“Infections in these patients may be life-threatening, and the tempo of the workup is quicker than with other types of FUO,” Dr. Hanrahan said. “This is the one type of patient with FUO where use of empiric antibiotics may be necessary.”
Post-op and drug-related fever
In the hospital, fevers most often occur in ICU patients; after surgical procedures; and in patients with neurological problems, with prior transfusions, or with underlying malignancy or immunodeficiency, Dr. Hanrahan said.
Postoperative fever can arise from the trauma of surgery, medications, blood clots, transfusions, and, of course, infections, she noted. Other causes may include myocardial infarction, pancreatitis, alcohol withdrawal, or an underlying disease like HIV. “Remember that the [temperature itself] does not predict if it's a viral or bacterial infection,” Dr. Hanrahan said.
Drug fever is very common in hospitalized patients but is difficult to diagnose. “It's a diagnosis of exclusion,” she said. Clues include that the patient looks less sick than you would expect, has a fever of around 38.9°C to 40°C, and has relative bradycardia when the fever is higher than 38.9°C. In 5% to 10% of cases, the patient has a maculopapular rash that, when present, makes drug fever the obvious diagnosis, Dr. Hanrahan said.
Common drugs that can trigger fever are antibiotics, especially beta-lactams and sulfonamides; sleep medications; seizure medications; stool softeners; diuretics; antihypertensives; antidepressants; antiarrhythmics; and NSAIDs. If a rash isn't present, the fever will usually resolve within 72 hours of stopping the medication. If there is a rash, it may prolong the fever beyond 3 days postmedication, she said.
Laboratory findings that indicate a fever originates from medication include an elevated white blood cell count with left shift; mildly elevated liver function test results; very high erythrocyte sedimentation rate (ESR); and low-grade eosinophilia, she added.
Making the diagnosis
Diagnosing fever of unknown origin is, by definition, tricky. “Your best tools are history, history, history, careful chart review, history, physical exam, and history,” Dr. Hanrahan said.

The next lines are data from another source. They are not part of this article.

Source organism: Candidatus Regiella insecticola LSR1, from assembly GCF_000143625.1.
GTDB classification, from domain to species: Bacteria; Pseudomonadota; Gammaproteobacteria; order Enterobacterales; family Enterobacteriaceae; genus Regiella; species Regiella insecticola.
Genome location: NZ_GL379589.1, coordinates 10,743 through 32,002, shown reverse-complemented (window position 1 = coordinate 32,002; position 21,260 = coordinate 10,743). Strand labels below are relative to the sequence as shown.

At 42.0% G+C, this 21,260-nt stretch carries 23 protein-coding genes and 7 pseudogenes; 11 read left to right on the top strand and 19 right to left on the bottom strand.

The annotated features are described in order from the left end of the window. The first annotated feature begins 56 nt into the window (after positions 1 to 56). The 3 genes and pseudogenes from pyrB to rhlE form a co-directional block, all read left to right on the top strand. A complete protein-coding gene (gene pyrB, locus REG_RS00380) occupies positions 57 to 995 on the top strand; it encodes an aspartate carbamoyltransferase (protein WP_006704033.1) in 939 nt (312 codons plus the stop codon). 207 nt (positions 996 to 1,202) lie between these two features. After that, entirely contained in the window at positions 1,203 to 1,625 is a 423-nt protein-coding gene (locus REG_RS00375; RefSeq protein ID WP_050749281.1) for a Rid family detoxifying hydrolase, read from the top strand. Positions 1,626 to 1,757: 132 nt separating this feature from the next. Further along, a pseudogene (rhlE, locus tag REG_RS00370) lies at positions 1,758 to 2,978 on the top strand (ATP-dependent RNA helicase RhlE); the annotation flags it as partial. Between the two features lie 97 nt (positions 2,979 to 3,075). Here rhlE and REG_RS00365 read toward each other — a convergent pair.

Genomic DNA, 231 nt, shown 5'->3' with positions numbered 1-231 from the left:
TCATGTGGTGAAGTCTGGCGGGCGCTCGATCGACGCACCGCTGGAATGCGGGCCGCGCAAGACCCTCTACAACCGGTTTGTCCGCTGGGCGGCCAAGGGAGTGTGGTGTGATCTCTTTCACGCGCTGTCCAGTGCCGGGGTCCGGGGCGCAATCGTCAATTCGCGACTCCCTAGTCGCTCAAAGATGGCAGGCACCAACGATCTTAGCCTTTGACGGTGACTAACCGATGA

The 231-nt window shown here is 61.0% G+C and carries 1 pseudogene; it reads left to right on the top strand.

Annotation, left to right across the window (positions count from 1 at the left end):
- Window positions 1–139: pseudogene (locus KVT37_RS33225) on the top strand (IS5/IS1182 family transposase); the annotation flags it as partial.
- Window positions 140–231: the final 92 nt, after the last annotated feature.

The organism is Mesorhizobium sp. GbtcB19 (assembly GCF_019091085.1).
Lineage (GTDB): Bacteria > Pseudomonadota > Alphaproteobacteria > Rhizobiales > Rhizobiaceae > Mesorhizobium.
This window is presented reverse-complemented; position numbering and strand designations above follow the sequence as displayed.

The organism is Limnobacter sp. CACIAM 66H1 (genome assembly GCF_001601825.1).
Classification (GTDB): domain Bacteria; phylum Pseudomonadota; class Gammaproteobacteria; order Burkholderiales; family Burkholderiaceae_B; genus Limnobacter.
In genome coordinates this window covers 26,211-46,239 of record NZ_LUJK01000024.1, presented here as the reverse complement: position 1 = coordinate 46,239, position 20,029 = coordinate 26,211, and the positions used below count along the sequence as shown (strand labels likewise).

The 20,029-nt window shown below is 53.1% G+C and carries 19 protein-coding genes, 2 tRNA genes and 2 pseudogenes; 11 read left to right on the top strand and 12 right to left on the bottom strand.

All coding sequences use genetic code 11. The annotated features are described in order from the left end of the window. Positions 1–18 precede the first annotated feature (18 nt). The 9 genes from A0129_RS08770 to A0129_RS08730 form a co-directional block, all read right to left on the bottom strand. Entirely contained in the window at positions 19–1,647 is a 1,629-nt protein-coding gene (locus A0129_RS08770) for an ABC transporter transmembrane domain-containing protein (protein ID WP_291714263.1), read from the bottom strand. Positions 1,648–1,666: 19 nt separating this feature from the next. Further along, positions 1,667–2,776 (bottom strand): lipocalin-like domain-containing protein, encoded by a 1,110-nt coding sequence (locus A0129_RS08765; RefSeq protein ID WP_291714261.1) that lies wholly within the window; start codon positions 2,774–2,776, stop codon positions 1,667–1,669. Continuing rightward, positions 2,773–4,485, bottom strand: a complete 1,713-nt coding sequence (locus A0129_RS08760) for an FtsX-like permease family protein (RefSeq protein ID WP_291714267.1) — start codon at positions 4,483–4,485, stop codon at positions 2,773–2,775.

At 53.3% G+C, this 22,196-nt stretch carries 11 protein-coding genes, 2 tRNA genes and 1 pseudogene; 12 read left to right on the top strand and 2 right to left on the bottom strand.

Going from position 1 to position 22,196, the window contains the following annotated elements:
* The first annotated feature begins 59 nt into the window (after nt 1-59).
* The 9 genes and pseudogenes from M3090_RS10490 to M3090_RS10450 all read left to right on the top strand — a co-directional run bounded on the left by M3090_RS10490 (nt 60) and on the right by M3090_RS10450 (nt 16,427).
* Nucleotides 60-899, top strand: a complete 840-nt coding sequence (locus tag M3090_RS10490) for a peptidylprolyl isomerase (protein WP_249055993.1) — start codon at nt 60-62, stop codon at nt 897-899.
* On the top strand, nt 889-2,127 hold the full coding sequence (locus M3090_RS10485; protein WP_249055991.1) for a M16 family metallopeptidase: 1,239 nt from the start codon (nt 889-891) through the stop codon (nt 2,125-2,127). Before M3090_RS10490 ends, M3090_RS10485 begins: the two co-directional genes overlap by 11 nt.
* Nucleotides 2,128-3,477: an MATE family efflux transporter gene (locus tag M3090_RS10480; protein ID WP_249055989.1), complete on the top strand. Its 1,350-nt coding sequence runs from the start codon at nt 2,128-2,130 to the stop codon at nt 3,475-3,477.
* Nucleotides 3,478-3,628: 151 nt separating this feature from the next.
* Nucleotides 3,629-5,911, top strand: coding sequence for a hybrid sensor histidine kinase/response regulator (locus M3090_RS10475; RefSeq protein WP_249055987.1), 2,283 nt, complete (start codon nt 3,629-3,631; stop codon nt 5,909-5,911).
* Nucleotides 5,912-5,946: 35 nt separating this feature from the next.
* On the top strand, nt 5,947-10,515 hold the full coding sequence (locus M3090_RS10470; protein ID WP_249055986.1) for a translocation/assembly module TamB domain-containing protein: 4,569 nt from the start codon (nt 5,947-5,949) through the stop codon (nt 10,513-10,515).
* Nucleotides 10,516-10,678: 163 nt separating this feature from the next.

History-taking should include asking about the presenting illness as well as the medical history of the patient and his or her family, including HIV and sexually transmitted infections; asking about travel, medications, and exposure to pets and animals; asking about hobbies and occupation; and asking about past surgeries and invasive procedures, she said.
Initial diagnostic tests might include a complete blood count with differential; liver function tests; basic metabolic panel; urine analysis; ESR/C-reactive protein and ferritin; chest X-ray and/or CT scan; blood cultures; abdomen and pelvic CT; and HIV serology, she said.
“You should perform tests based on physical exam abnormalities or clues in the patient's history,” Dr. Hanrahan said. “If the initial history, exam, and basic workup don't yield a diagnosis, then ask more questions.”
The answers to these questions, along with the initial evaluation and review of laboratory findings, may point to a need for even more testing. Tests at this point often include transthoracic/transesophageal echocardiogram, serological tests for infections, and/or serology for autoimmune disease, she said.
“This amount of testing can go a long way. Many causes of fever will be diagnosed without invasive tests [such as biopsies], through revisiting the history and lab abnormalities,” Dr. Hanrahan said. “Don't just throw everything on the wall right away to see what sticks.”
Remember, too, that if a patient is clinically stable and no cause of the fever has been found after careful review, it's appropriate to discharge him or her for observation in the outpatient setting, she added.
“Generally, the longer the fever goes on without a diagnosis, the less likely a diagnosis will be made,” she said.